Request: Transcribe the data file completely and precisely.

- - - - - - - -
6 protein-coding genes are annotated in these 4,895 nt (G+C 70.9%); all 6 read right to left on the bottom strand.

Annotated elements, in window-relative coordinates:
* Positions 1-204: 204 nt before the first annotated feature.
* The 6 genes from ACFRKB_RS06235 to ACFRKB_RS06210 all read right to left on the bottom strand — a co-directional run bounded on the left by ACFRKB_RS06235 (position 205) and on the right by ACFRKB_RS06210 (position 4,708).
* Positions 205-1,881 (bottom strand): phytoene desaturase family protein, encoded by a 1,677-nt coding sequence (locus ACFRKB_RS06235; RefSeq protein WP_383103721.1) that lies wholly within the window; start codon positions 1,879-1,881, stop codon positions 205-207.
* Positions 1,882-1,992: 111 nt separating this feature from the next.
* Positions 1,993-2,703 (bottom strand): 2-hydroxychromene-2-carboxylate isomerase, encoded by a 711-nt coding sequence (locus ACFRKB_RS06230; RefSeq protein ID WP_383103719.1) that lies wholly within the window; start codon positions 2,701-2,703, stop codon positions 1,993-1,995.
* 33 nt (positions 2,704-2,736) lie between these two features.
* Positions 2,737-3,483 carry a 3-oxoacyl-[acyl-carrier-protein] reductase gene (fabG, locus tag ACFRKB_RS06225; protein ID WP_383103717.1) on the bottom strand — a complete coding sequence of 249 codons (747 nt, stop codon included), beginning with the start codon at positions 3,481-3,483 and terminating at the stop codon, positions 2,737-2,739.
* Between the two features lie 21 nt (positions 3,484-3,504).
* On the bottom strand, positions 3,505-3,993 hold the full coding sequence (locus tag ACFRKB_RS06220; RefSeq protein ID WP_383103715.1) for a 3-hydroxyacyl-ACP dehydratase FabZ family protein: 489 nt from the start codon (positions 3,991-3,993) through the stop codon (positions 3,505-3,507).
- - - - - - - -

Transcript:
6 protein-coding genes are annotated in these 4,895 nt (G+C 70.9%); all 6 read right to left on the bottom strand.

Annotated elements, in window-relative coordinates:
* Positions 1-204: 204 nt before the first annotated feature.
* The 6 genes from ACFRKB_RS06235 to ACFRKB_RS06210 all read right to left on the bottom strand — a co-directional run bounded on the left by ACFRKB_RS06235 (position 205) and on the right by ACFRKB_RS06210 (position 4,708).
* Positions 205-1,881 (bottom strand): phytoene desaturase family protein, encoded by a 1,677-nt coding sequence (locus ACFRKB_RS06235; RefSeq protein WP_383103721.1) that lies wholly within the window; start codon positions 1,879-1,881, stop codon positions 205-207.
* Positions 1,882-1,992: 111 nt separating this feature from the next.
* Positions 1,993-2,703 (bottom strand): 2-hydroxychromene-2-carboxylate isomerase, encoded by a 711-nt coding sequence (locus ACFRKB_RS06230; RefSeq protein ID WP_383103719.1) that lies wholly within the window; start codon positions 2,701-2,703, stop codon positions 1,993-1,995.
* 33 nt (positions 2,704-2,736) lie between these two features.
* Positions 2,737-3,483 carry a 3-oxoacyl-[acyl-carrier-protein] reductase gene (fabG, locus tag ACFRKB_RS06225; protein ID WP_383103717.1) on the bottom strand — a complete coding sequence of 249 codons (747 nt, stop codon included), beginning with the start codon at positions 3,481-3,483 and terminating at the stop codon, positions 2,737-2,739.
* Between the two features lie 21 nt (positions 3,484-3,504).
* On the bottom strand, positions 3,505-3,993 hold the full coding sequence (locus tag ACFRKB_RS06220; RefSeq protein ID WP_383103715.1) for a 3-hydroxyacyl-ACP dehydratase FabZ family protein: 489 nt from the start codon (positions 3,991-3,993) through the stop codon (positions 3,505-3,507).